For the past few days, we have been witnessing a brutal crackdown in Delhi on protesting voices. Even before the shameful lathi-charge in Ramlila maidan on June 5th 2011, the UPA had been threatening to curb down on protests in Delhi. And now, Delhi has imposed Section 144 of the CrPC in some parts of Delhi, including Jantar Mantar – thus effectively trying to ban any kind of protest in Delhi. This is nothing but a highly condemnable attempt to muzzle dissenting voices and to curb democratic spaces. Not just has Section 144 been imposed, the Delhi government now demands that prior 'permission' will be required for holding any protest! This is a completely unacceptable assualt on the right to protest.
Kapil Sibal, representing the Congress and the government, has said that the brutal police action should ‘be a lesson for everybody.’ This is a direct threat to all anti-corruption protestors – to every citizen of India who dares to challenge Govt policies! At a time when the UPA has launched this offensive on democratic protests in Delhi, it is essential that the progressive and democratic voices come together to resist this crackdown. We appeal to you to express solidarity with the demonstration called by various civil society groups on June 8th, at Jantar Mantar.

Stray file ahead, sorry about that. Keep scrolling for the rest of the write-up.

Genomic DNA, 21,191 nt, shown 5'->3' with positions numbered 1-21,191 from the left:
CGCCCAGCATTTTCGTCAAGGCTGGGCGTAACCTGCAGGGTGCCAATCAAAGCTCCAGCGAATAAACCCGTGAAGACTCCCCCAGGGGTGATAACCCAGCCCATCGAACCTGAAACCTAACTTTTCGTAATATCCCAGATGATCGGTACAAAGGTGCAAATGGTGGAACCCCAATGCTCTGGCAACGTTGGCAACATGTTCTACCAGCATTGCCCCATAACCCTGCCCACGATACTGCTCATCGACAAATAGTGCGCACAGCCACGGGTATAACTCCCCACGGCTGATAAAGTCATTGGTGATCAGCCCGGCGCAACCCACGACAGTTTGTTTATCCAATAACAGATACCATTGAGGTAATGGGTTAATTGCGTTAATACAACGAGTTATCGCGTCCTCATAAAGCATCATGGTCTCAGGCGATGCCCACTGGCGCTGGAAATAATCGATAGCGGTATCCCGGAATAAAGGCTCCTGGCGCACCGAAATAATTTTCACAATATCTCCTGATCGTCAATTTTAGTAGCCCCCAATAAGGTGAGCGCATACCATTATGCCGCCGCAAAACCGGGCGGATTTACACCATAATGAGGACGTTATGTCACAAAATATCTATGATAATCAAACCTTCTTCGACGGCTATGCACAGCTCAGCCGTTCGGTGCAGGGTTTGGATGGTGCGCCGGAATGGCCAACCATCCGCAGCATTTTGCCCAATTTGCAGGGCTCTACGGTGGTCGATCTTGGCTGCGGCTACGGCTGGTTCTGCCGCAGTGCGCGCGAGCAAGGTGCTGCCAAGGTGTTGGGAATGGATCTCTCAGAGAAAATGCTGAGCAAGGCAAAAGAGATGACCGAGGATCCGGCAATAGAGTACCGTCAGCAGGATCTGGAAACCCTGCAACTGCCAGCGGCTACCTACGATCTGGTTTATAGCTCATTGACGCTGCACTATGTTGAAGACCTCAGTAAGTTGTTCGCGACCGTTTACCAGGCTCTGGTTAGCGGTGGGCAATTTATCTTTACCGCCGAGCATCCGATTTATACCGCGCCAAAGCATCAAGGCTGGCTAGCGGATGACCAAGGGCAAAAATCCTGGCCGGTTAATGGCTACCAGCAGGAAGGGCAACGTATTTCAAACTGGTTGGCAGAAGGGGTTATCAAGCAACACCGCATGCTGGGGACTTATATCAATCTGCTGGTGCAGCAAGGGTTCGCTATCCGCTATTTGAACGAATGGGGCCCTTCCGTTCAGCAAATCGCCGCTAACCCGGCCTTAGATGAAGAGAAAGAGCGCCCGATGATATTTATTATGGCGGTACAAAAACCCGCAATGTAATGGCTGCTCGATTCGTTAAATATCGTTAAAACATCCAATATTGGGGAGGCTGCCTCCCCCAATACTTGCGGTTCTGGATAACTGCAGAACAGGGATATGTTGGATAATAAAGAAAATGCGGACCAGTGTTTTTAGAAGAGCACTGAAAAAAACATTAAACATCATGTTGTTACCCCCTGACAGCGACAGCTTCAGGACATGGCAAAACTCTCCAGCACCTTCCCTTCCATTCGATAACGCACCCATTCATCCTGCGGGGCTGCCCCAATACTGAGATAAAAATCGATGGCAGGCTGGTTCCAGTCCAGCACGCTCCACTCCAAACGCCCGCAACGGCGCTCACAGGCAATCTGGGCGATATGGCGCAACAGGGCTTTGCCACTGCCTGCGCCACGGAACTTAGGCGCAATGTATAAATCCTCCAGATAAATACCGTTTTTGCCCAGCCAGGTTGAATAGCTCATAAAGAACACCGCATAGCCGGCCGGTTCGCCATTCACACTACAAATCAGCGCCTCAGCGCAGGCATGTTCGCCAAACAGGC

Let's come together
- to protest the recent assaults, lathi charge and brutal crackdown on anti-corruption protestors including women and children.
- to resist the the imposition of Section 144 and restrictions on movement in several parts of Delhi and defend democratic spaces for dissent and protest
- to protest the crackdowns on people's resistance against corporate plunder, corruption and land grab in other parts of the country. For instance, in Jagatsinghpur, several platoons of the police are now deployed against the villagers opposing forcible land acquisition for the POSCO project.
Throughout the country, we have been seeing how any dissent is being muzzled by the state: through state-sponsored military campaigns like Salwa Judum and Operation Green Hunt, through the imposition of draconian laws like the UAPA, the CSPSA and AFSPA, and through jailing anyone who dares to criticise state policy.
At this juncture, we need to take the struggle against corruption forward, and this struggle cannot be separated from the struggle for a democratic India. The struggle against corruption is simultaneously a struggle against privatisation, against neo-liberal policies, against draconian laws like AFSPA and the sedition law, against state crackdowns on dissenting voices and against corporate dictation of our policies. It is simultaneously a struggle to defend the lives and livelihoods of millions of people across the country.
June 8th, 2011, 10 AM to 7 PM